You’ve probably have experienced this effect in ham gatherings when you transmit on with your HT into a repeater and someone close to you has their HT volume turned up on the same repeater you are using. You’ll hear your own voice coming through being delayed in time or an outright audio feed back squeal occurring. The delayed audio echo effect is caused by an audio delay line in the repeater controller for the purpose of removing squelch noise bursts at the beginning and end of every transmission into the repeater and also for masking DTMF repeater control tones sent to the repeater. The OCRA 442.150mHz repeater is programmed to use a 70 msec audio delay to accomplish the above purposes. Sounds short, but very disorienting to hear your own voice delayed in time as you try to speak!
The conference to repeater audio bridge described in this article can have similar echos in the video conference side when repeater radio transmissions are recirculated from radios in the video conference. Video conferences can be more vulnerable as downloaded video conference applications typically provide a microphone audio AGC (automatic gain control) that if checked as shown below that will adjust your computer/conference device microphone gain on the fly to make all voices at the same level in the conference. This is a good thing for the conference, but stray radio audio can be problematic.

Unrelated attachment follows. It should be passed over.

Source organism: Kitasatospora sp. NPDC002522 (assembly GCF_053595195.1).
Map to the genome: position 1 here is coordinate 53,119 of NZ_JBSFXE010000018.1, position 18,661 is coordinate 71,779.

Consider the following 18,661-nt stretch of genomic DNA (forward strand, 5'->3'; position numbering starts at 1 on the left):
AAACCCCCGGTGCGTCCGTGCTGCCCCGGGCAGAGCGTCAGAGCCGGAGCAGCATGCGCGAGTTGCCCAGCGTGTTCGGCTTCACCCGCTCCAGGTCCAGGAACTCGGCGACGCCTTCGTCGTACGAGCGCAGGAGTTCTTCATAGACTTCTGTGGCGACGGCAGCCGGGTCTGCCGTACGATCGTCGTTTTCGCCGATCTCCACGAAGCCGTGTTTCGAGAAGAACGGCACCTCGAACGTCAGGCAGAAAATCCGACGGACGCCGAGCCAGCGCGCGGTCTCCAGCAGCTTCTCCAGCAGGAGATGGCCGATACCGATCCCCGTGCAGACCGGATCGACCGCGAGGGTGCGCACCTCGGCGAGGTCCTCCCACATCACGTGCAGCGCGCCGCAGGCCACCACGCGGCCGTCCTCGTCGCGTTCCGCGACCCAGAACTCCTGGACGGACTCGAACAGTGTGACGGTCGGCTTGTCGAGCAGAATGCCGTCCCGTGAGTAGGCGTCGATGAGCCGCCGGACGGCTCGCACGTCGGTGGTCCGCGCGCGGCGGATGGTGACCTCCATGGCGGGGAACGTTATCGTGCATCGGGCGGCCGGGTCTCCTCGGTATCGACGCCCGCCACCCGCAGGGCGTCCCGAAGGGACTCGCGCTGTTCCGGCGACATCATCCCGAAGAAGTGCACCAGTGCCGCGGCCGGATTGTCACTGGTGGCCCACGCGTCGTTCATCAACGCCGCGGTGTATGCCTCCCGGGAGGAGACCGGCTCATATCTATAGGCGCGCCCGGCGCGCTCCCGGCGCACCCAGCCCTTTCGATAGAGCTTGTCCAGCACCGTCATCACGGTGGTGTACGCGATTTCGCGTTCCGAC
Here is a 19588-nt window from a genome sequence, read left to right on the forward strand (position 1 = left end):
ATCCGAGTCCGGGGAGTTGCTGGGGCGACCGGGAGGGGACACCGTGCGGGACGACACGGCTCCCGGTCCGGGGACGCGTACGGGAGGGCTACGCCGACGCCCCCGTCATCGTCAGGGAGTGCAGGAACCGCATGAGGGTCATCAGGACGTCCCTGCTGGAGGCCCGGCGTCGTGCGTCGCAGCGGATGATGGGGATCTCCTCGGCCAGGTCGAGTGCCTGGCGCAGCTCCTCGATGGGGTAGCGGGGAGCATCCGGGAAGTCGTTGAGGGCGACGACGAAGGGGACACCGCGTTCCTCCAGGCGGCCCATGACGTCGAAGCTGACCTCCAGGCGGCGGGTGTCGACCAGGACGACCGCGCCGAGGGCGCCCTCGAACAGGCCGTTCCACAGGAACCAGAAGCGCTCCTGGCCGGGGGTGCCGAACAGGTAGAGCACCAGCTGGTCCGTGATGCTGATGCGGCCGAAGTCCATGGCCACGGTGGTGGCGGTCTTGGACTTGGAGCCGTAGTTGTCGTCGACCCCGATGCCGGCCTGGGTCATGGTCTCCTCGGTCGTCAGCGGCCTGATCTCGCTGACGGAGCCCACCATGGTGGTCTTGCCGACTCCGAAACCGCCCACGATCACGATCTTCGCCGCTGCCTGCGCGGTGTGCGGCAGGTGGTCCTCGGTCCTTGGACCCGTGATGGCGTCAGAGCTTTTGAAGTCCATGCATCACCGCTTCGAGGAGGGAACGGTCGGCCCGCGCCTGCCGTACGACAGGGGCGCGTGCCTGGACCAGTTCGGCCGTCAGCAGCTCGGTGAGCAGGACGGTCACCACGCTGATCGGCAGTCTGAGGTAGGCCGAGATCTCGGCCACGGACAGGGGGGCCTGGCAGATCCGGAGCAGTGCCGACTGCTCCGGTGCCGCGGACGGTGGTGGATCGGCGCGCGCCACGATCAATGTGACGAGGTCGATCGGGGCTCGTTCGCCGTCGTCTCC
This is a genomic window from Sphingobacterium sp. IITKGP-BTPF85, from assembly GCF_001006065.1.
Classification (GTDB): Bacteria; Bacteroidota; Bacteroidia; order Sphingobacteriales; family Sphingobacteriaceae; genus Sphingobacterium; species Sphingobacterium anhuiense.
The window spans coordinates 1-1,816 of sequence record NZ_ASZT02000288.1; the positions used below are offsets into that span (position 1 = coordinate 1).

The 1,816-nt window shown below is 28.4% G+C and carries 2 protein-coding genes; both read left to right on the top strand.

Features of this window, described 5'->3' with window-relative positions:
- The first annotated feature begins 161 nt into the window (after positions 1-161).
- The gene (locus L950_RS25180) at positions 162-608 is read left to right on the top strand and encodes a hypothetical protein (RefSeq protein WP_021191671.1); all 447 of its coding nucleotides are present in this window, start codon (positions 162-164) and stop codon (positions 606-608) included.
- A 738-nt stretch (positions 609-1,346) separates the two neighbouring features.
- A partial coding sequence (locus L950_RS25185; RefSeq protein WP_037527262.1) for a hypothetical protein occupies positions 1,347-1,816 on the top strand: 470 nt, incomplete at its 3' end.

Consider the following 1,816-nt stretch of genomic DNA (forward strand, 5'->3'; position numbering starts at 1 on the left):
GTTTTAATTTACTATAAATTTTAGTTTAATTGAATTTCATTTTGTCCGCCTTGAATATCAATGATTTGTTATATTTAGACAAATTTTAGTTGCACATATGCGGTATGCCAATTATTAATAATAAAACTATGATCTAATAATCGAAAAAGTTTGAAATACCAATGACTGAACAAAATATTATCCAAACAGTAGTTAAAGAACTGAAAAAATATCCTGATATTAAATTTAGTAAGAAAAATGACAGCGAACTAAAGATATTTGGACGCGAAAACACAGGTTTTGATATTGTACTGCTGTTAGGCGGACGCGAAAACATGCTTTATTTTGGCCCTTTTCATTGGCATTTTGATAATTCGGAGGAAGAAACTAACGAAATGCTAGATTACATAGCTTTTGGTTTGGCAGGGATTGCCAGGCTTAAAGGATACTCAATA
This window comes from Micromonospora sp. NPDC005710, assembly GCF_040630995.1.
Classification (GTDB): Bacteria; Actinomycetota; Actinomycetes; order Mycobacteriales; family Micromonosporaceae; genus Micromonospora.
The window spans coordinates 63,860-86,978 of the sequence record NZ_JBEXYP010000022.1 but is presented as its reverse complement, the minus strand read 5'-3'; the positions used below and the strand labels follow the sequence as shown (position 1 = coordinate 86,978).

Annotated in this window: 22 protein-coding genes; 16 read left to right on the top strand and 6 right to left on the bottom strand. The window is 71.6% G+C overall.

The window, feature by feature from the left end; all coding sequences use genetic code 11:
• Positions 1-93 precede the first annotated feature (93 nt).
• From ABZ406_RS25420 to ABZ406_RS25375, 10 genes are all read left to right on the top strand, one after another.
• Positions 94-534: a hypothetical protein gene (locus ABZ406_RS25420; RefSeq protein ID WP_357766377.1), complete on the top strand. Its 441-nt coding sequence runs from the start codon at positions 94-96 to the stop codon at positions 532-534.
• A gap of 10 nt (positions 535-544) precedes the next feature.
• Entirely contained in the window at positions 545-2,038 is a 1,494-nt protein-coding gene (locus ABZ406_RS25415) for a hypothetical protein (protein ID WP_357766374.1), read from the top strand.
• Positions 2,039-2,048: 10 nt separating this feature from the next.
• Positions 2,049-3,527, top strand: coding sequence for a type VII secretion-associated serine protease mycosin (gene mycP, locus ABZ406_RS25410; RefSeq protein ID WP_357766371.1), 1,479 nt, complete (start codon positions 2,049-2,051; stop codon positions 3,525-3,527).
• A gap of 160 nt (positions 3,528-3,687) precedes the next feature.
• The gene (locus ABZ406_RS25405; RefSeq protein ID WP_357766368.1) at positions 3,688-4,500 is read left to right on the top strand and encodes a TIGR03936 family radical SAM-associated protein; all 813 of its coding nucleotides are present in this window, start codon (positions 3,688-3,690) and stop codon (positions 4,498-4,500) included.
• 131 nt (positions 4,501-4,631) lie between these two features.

However, the effect can be totally eliminated by proper audio protocols being practiced by those in the video conference. Those procedures will be described in a separate article.
If you have a separate, moveable video camera used for video conferencing with its video signal being displaed on your computer, take the camera and point it back at your computer display and see what happens.. You’ll see something like the image below. While it doesn’t squeal like audio would, it appears as if one were looking down an interesting, almost infinitely deep video hole.
While the equipment used here may border on overkill, hopefully the above audio discussion explains the necessity and there are advantages especially in the ability to measure, set and monitor audio levels at the key points in the audio chain. Among other uses, this setup has been used for some years as the final over the air audio level checks before a newly built repeater is deployed to a difficult to reach site such as the OCRA 442.150 mHz repeater located high up on the TV tower.